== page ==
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I have a ThinkPad laptop with BIOS enabling UEFI mode only (no legacy). It has both Windows and Debian12 installed as dual-boot options - selectable on start via Grub. Recently my son decided to use this laptop to install Debian on an external SSD drive. Everything went fine and he was able to boot into the new Debian on the external SSD drive, however the Grub on the laptop was somehow altered so now it boots directly into Windows, without providing the start up menu to choose the OS (Debian was the default OS to boot).

  1. What happened exactly? I didn't followed the process, but it seems strange Debian install would make such a drastic change without a prior warning...

  2. How can I now fix it to get my old Grub boot menu back?

Some relevant outputs (obtained externally booted Fedora):

sudo lsblk -f -o +PARTUUID
NAME        FSTYPE FSVER LABEL  UUID                                 FSAVAIL FSUSE% MOUNTPOINTS
                                                                                              PARTUUID
sda                                                                                           
├─sda1      vfat   FAT32        B7E4-5065                             581.4M     3% /boot/efi f53afd02-d970-4764-a560-93dab8cf172d
├─sda2      ext4   1.0          83c95001-37bc-47f8-b1ed-f9795ad1e50e  659.9M    25% /boot     0055d417-41d1-4d56-a442-7f8bfc092912
└─sda3      btrfs        fedora 80b304cc-ed4e-4024-8953-7e622aa49c31  445.9G     4% /home     ea394dcd-f563-4016-b058-5303e6ba94e5
                                                                                    /         
sdb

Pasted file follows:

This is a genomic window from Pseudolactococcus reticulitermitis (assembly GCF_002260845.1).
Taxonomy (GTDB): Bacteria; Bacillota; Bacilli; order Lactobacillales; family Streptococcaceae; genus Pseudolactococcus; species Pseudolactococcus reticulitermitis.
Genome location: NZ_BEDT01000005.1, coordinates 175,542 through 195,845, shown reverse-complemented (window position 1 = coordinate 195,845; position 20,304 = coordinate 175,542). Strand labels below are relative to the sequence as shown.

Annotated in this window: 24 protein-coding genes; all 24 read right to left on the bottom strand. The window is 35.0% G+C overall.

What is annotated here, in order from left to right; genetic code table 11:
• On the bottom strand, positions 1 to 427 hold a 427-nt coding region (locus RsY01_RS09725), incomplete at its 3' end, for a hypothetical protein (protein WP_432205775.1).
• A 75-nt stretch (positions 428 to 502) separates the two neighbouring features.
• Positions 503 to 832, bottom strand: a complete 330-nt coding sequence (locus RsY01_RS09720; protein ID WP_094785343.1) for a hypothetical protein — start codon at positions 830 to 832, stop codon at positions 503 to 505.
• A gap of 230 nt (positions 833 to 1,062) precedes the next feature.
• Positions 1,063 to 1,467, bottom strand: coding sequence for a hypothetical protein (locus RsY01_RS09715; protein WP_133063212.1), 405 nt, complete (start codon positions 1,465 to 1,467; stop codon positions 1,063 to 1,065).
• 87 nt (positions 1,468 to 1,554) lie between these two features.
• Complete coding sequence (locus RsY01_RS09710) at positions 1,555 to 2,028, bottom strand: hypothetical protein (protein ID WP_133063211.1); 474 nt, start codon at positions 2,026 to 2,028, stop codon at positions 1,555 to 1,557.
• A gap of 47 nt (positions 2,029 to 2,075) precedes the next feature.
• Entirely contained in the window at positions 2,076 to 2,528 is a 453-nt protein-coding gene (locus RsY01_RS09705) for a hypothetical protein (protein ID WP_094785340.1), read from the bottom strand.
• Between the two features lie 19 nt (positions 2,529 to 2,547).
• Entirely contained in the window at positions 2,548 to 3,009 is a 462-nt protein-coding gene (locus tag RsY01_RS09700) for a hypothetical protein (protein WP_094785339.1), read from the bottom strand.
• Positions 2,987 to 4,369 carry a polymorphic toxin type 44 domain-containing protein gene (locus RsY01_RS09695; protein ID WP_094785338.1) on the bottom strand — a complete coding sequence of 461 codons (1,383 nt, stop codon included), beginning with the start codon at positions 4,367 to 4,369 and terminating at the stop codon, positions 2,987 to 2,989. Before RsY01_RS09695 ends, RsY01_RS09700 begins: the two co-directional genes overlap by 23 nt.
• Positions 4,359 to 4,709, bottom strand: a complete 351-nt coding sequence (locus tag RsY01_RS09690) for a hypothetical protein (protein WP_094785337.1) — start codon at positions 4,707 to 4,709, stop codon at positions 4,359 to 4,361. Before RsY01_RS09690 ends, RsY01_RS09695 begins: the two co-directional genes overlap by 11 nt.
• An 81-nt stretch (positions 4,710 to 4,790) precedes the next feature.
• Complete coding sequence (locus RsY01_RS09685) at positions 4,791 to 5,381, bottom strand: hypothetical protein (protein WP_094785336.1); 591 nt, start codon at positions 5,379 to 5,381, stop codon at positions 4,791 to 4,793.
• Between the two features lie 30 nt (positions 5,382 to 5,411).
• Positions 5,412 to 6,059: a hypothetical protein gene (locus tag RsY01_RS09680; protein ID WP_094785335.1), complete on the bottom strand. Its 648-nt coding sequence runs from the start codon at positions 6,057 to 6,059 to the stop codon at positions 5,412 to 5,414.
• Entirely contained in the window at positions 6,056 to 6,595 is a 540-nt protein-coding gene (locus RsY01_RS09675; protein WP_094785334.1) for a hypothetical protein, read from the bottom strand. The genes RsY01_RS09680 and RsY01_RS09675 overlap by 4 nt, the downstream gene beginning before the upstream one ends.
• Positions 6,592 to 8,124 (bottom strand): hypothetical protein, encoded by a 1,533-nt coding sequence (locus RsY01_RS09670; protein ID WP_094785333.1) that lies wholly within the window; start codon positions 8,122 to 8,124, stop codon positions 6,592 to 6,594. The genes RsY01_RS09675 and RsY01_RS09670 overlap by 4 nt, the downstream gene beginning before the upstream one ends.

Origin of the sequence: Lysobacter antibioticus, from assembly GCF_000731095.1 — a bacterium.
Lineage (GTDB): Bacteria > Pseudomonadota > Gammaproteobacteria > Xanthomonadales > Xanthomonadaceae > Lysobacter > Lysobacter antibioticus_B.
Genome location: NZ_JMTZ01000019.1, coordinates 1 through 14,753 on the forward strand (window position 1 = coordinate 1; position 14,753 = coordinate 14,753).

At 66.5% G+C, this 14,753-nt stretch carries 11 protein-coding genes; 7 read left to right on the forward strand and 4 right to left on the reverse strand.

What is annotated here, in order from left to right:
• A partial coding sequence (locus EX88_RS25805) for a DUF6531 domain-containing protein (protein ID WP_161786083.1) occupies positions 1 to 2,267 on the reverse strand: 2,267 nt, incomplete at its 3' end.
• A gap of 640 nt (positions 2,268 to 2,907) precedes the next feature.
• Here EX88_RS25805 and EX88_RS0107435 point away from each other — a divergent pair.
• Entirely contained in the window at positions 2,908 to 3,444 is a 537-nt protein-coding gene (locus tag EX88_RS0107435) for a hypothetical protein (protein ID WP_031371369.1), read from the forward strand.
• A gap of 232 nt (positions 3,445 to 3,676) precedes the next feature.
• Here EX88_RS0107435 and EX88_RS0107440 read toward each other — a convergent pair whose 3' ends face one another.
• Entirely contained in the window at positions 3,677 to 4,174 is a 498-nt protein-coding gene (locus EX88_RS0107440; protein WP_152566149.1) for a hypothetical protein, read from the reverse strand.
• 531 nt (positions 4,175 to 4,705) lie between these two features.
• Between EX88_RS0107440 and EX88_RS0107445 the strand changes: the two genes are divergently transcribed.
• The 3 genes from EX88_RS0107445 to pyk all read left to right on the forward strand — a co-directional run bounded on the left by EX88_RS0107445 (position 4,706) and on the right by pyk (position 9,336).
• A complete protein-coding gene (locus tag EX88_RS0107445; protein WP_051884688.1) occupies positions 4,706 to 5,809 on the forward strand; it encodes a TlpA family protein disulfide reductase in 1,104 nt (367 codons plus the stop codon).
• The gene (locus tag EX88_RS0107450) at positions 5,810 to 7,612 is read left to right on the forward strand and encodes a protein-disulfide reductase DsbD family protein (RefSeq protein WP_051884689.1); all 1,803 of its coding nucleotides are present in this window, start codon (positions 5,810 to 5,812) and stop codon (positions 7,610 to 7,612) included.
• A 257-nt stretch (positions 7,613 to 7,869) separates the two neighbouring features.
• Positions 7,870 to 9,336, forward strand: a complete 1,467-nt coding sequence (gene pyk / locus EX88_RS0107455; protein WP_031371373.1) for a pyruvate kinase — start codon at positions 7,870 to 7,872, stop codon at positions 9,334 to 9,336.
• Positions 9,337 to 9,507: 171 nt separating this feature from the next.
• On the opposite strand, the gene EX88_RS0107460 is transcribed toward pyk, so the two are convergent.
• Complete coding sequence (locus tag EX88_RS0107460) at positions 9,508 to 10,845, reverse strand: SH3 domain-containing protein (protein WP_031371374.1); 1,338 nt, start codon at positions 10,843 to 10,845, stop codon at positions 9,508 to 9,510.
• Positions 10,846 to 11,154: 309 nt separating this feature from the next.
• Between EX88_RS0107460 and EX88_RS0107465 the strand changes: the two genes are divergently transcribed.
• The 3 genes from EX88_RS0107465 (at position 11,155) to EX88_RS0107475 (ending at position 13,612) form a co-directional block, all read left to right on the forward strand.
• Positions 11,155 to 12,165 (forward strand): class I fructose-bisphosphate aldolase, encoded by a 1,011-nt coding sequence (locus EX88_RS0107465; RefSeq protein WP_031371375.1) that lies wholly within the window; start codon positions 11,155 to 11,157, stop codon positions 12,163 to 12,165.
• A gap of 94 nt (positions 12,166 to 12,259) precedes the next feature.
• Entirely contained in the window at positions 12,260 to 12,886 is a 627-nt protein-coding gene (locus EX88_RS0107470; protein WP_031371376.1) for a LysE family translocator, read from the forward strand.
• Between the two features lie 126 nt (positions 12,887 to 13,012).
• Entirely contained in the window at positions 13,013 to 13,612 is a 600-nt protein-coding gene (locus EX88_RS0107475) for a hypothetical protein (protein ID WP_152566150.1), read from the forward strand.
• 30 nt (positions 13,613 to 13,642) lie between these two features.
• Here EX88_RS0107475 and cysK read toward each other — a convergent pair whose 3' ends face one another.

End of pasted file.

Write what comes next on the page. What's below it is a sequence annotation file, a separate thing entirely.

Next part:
zram0                                                                               [SWAP]    
nvme0n1                                                                                       
├─nvme0n1p1 vfat   FAT32        7892-C839                                                     9860d2db-9326-4a98-bfc8-e4ec84887136
├─nvme0n1p2                                                                                   c69f083e-f0c0-4ceb-843e-4016ccab4515
├─nvme0n1p3 ntfs                20CA9615CA95E776                                              222a0d1e-ca4f-4f84-a142-53c072758867
├─nvme0n1p4 ntfs                5CFEA3A4FEA374C4                                              b568758e-1d6c-4208-ae8d-0e62b30045a4
├─nvme0n1p5 ext4   1.0          dcb0d97a-513a-427c-be6c-618cd5dcf1d2                          1a8a88f2-3a34-4449-8528-fee23e43cb2e
└─nvme0n1p6 swap   1            c4acdea6-8ae5-453f-af91-58f75a5c6e7c                          7b3cf8d9-e418-4350-8e20-beb9f65cbf2e

and:

sudo efibootmgr
BootCurrent: 0004
Timeout: 2 seconds
BootOrder: 0004,0001,0003,0002,001C,0010,0011,0012,0013,0017,0018,001A,0000,0019,001B,001D,001E,001F,0024
Boot0000* Windows Boot Manager  HD(1,GPT,9860d2db-9326-4a98-bfc8-e4ec84887136,0x800,0x32000)/File(\EFI\Microsoft\Boot\bootmgfw.efi)57494e444f5753000100000088000000780000004200430044004f0042004a004500430054003d007b00390064006500610038003600320063002d0035006300640064002d0034006500370030002d0061006300630031002d006600330032006200330034003400640034003700390035007d00000061000100000010000000040000007fff0400
Boot0001* debian    HD(1,GPT,e0c16116-3b12-42eb-b28f-6f2b50950004,0x800,0x100000)/File(\EFI\debian\shimx64.efi)
Boot0002* Fedora    HD(1,GPT,7f992509-1fa6-4ca8-b42f-99492160a566,0x800,0x12c000)/File(\EFI\fedora\shimx64.efi)
Boot0003* Fedora    HD(1,GPT,01540828-ce9e-4881-897b-751b02b41f92,0x800,0x12c000)/File(\EFI\fedora\shimx64.efi)
Boot0004* Fedora    HD(1,GPT,f53afd02-d970-4764-a560-93dab8cf172d,0x800,0x12c000)/File(\EFI\fedora\shimx64.efi)
Boot0010  Setup FvFile(721c8b66-426c-4e86-8e99-3457c46ab0b9)
Boot0011  Boot Menu FvFile(126a762d-5758-4fca-8531-201a7f57f850)
Boot0012  Diagnostic Splash Screen  FvFile(a7d8d9a6-6ab0-4aeb-ad9d-163e59a7a380)
Boot0013  Lenovo Diagnostics    FvFile(3f7e615b-0d45-4f80-88dc-26b234958560)
Boot0014  Startup Interrupt Menu    FvFile(f46ee6f4-4785-43a3-923d-7f786c3c8479)
Boot0015  Rescue and Recovery   FvFile(665d3f60-ad3e-4cad-8e26-db46eee9f1b5)
Boot0016  MEBx Hot Key  FvFile(ac6fd56a-3d41-4efd-a1b9-870293811a28)
Boot0017* USB CD    VenMsg(bc7838d2-0f82-4d60-8316-c068ee79d25b,86701296aa5a7848b66cd49dd3ba6a55)
Boot0018* USB FDD   VenMsg(bc7838d2-0f82-4d60-8316-c068ee79d25b,6ff015a28830b543a8b8641009461e49)